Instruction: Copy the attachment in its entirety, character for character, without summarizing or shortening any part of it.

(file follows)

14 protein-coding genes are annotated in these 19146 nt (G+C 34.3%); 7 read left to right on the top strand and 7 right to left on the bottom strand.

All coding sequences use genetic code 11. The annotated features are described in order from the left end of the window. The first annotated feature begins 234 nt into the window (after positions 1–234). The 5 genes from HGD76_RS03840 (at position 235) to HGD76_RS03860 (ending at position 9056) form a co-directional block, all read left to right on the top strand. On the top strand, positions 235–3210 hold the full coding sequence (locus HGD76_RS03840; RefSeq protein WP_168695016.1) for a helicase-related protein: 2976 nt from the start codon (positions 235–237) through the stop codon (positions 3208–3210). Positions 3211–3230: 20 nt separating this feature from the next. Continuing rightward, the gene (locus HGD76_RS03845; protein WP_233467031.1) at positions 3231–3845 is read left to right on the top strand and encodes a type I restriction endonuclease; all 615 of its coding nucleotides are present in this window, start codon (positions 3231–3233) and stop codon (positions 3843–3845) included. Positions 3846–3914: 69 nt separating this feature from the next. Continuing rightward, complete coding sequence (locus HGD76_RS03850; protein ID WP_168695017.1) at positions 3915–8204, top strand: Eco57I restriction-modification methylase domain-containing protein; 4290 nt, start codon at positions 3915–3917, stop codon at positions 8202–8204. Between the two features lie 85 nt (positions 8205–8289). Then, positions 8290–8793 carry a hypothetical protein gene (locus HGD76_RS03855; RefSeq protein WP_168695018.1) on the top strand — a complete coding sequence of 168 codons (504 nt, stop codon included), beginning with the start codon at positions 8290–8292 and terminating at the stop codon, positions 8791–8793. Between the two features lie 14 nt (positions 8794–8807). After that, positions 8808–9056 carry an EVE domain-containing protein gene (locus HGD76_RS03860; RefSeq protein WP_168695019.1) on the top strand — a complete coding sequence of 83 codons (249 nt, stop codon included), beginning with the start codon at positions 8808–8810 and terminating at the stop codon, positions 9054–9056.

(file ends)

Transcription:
14 protein-coding genes are annotated in these 19146 nt (G+C 34.3%); 7 read left to right on the top strand and 7 right to left on the bottom strand.

All coding sequences use genetic code 11. The annotated features are described in order from the left end of the window. The first annotated feature begins 234 nt into the window (after positions 1–234). The 5 genes from HGD76_RS03840 (at position 235) to HGD76_RS03860 (ending at position 9056) form a co-directional block, all read left to right on the top strand. On the top strand, positions 235–3210 hold the full coding sequence (locus HGD76_RS03840; RefSeq protein WP_168695016.1) for a helicase-related protein: 2976 nt from the start codon (positions 235–237) through the stop codon (positions 3208–3210). Positions 3211–3230: 20 nt separating this feature from the next. Continuing rightward, the gene (locus HGD76_RS03845; protein WP_233467031.1) at positions 3231–3845 is read left to right on the top strand and encodes a type I restriction endonuclease; all 615 of its coding nucleotides are present in this window, start codon (positions 3231–3233) and stop codon (positions 3843–3845) included. Positions 3846–3914: 69 nt separating this feature from the next. Continuing rightward, complete coding sequence (locus HGD76_RS03850; protein ID WP_168695017.1) at positions 3915–8204, top strand: Eco57I restriction-modification methylase domain-containing protein; 4290 nt, start codon at positions 3915–3917, stop codon at positions 8202–8204. Between the two features lie 85 nt (positions 8205–8289). Then, positions 8290–8793 carry a hypothetical protein gene (locus HGD76_RS03855; RefSeq protein WP_168695018.1) on the top strand — a complete coding sequence of 168 codons (504 nt, stop codon included), beginning with the start codon at positions 8290–8292 and terminating at the stop codon, positions 8791–8793. Between the two features lie 14 nt (positions 8794–8807). After that, positions 8808–9056 carry an EVE domain-containing protein gene (locus HGD76_RS03860; RefSeq protein WP_168695019.1) on the top strand — a complete coding sequence of 83 codons (249 nt, stop codon included), beginning with the start codon at positions 8808–8810 and terminating at the stop codon, positions 9054–9056.